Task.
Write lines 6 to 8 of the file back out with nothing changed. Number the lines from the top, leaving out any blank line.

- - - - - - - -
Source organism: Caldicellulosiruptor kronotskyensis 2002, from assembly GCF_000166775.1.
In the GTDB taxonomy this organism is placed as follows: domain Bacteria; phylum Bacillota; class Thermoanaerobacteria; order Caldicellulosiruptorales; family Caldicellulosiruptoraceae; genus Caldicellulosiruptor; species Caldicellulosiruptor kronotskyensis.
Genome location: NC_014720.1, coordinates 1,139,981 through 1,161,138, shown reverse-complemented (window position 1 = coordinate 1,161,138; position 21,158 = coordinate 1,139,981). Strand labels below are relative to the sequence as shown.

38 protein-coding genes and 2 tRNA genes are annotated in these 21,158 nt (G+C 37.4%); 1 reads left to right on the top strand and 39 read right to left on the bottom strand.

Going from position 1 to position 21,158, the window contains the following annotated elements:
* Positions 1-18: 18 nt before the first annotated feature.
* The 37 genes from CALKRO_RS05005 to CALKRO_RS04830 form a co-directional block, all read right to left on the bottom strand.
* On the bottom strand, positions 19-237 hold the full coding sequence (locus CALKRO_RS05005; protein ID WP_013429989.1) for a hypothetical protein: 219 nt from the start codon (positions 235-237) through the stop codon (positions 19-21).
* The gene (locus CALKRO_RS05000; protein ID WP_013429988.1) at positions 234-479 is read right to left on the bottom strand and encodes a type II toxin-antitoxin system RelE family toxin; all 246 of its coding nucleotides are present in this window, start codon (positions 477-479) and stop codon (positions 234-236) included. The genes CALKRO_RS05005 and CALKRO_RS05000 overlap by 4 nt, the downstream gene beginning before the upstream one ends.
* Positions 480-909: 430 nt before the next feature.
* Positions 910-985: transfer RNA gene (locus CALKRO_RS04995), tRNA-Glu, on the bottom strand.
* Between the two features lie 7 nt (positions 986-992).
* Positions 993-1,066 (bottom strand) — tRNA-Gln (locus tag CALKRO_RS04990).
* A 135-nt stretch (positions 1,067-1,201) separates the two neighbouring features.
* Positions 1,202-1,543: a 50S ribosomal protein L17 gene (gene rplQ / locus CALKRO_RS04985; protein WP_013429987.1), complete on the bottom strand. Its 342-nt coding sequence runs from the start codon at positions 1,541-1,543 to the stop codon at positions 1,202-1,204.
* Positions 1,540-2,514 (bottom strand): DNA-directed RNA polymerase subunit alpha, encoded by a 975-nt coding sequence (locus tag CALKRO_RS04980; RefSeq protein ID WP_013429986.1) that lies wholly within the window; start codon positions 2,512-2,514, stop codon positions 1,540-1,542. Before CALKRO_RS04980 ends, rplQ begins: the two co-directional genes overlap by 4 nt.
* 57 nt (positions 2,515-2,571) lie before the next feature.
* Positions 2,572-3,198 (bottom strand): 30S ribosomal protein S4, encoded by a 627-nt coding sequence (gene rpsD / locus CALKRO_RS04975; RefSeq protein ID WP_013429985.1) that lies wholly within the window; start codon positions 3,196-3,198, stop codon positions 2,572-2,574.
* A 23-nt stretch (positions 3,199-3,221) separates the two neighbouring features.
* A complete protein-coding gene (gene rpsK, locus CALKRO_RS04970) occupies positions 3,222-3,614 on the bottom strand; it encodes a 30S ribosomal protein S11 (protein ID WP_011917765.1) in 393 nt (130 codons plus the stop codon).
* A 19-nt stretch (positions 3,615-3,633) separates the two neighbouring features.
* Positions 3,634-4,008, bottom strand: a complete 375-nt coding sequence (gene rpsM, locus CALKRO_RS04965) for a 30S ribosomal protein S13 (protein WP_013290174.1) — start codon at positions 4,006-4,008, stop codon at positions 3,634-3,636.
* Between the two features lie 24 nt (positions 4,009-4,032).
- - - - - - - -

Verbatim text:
* Positions 1-18: 18 nt before the first annotated feature.
* The 37 genes from CALKRO_RS05005 to CALKRO_RS04830 form a co-directional block, all read right to left on the bottom strand.
* On the bottom strand, positions 19-237 hold the full coding sequence (locus CALKRO_RS05005; protein ID WP_013429989.1) for a hypothetical protein: 219 nt from the start codon (positions 235-237) through the stop codon (positions 19-21).